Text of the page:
In this chapter we discuss the concepts and methods necessary for mathematical reasoning in the courses Calculus, Linear Algebra, and Statistics.
Logic is the science studying correct reasoning and reasoning schemes in everyday situations. More concretely, logic studies the relations that lead to the acceptance of a conclusion from a given set of premises in a given context. In other words, logic is an umbrella term for studying correct reasoning systems in various contexts. Thus, there are as many logics as there are fields of study.
In this chapter, we introduce classical logic, which the most universally adopted logic for correct reasoning in mathematics. This kind of reasoning is the backbone of many mathematical proofs and statements. The main goal of this chapter is to become familiar with this correct reasoning and to recognise it in everyday situations and, especially, in mathematical situations. We first present classical propositional logic and continue with classical predicate logic.
In this course, logic mostly plays an implicit role. We learn to think about true statements and correct deductions in classical logic. What is a proper mathematical proof? What are equivalent statements?
In everyday life, logic is often used subconsciously. The art of logic is that you forget you ever learned it, and absorb it into your system.
We start with the concept of proposition. We give an impression of using a proposition as a statement that can be true or false. We show how you can compose a proposition using logical operators such as 'and', 'or', and 'not'. We also show how to use a letter as a variable representing an arbitrary proposition. We continue with truth tables that reflect our intuition of the meaning of the logical operators. With truth tables, we can see how different truth values of the propositional letters lead to different truth values of more complex expressions containing those propositional letters.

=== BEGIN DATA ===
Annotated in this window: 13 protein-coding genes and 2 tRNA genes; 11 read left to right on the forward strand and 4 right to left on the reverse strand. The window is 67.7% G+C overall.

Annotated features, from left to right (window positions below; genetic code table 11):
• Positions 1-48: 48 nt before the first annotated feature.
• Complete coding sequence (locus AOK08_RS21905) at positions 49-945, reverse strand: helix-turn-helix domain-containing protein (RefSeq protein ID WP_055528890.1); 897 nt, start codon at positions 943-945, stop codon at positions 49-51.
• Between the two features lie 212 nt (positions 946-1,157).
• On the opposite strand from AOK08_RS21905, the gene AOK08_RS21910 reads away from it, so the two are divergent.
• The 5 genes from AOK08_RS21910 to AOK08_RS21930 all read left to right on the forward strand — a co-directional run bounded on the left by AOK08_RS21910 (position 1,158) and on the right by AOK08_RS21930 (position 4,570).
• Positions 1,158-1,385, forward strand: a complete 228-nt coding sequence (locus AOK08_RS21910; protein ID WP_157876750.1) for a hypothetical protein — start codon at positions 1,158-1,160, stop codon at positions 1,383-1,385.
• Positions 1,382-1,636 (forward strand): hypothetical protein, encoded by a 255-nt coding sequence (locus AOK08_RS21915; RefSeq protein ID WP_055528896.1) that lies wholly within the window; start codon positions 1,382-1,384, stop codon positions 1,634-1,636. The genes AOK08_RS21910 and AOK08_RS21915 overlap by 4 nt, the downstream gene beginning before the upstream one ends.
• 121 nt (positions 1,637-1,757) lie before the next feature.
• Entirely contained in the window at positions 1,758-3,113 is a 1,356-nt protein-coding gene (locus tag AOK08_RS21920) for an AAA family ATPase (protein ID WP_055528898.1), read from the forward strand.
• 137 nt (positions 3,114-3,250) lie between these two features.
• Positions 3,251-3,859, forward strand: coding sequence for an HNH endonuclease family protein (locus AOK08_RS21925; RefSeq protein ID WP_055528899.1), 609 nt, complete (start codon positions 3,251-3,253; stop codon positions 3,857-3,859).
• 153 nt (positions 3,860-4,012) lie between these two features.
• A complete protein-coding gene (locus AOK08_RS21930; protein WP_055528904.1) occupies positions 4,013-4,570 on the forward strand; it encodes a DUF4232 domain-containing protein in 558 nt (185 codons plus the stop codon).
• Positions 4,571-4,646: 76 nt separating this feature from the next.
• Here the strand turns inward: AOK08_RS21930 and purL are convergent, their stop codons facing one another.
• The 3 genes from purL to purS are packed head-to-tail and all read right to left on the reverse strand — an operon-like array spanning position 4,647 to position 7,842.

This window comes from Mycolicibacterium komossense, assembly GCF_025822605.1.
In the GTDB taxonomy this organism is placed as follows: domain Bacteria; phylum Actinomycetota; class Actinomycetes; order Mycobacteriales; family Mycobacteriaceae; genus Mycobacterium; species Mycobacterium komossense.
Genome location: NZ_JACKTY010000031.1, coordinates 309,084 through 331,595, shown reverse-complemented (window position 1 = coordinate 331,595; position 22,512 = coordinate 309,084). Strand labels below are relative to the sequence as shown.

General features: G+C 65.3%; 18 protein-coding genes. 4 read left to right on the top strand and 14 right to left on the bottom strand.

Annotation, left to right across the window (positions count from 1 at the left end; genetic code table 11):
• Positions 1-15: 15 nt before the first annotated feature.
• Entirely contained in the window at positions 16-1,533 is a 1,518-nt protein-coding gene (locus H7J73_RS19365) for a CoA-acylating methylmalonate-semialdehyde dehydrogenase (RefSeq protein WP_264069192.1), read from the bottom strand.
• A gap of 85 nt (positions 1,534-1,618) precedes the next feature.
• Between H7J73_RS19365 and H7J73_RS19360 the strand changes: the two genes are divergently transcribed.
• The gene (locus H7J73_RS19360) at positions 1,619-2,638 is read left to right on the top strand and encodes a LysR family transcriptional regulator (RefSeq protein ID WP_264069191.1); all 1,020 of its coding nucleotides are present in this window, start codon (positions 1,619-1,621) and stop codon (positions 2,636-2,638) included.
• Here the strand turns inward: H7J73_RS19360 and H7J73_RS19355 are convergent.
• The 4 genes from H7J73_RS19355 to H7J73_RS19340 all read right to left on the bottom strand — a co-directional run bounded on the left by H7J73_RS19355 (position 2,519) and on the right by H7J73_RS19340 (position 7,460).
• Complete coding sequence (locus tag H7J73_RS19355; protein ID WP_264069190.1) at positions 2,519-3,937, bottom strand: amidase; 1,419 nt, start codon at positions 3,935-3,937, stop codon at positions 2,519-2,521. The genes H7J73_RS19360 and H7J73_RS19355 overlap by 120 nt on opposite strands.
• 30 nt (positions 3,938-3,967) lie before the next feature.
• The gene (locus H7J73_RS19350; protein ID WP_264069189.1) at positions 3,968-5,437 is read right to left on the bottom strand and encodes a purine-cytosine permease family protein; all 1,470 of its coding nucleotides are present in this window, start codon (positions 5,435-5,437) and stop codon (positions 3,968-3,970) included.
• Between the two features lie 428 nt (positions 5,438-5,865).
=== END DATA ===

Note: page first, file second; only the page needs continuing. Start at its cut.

Then we come to the concept of equivalence of propositions. We also discuss the omission of parentheses on the basis of priorities of the logical operators, and the propositions verum and falsum that belong to the equivalence class of the proposition that is always true and never true respectively. The theory to be dealt with up to this point is called propositional logic.
Then we arrive at predicate logic, where we discuss the so-called quantifiers #\forall# (for all) and #\exists# (there exists). Here, we introduce sets, also known as collections (the subject of a following chapter). In this context, we also discuss the concept of induction. This part is known as predicate logic.
Finally, there is a section devoted to mathematical argumentation. This section is primarily recommended for those students who deal with mathematical proofs of the theorems in our course. We treat the three main deduction rules, modus ponens, proof by contradiction, and substitution. On the one hand, it presents three main deduction steps, referred to as inference rules, that are basic for mathematical proofs. On the other hand, it phrases the inference rules in ways that prepare students for a more formal treatment of mathematical proofs. These formal treatments make their way for mathematicians to the use of proof assistance software and formal proof checkers that gradually become widely available and user friendly.
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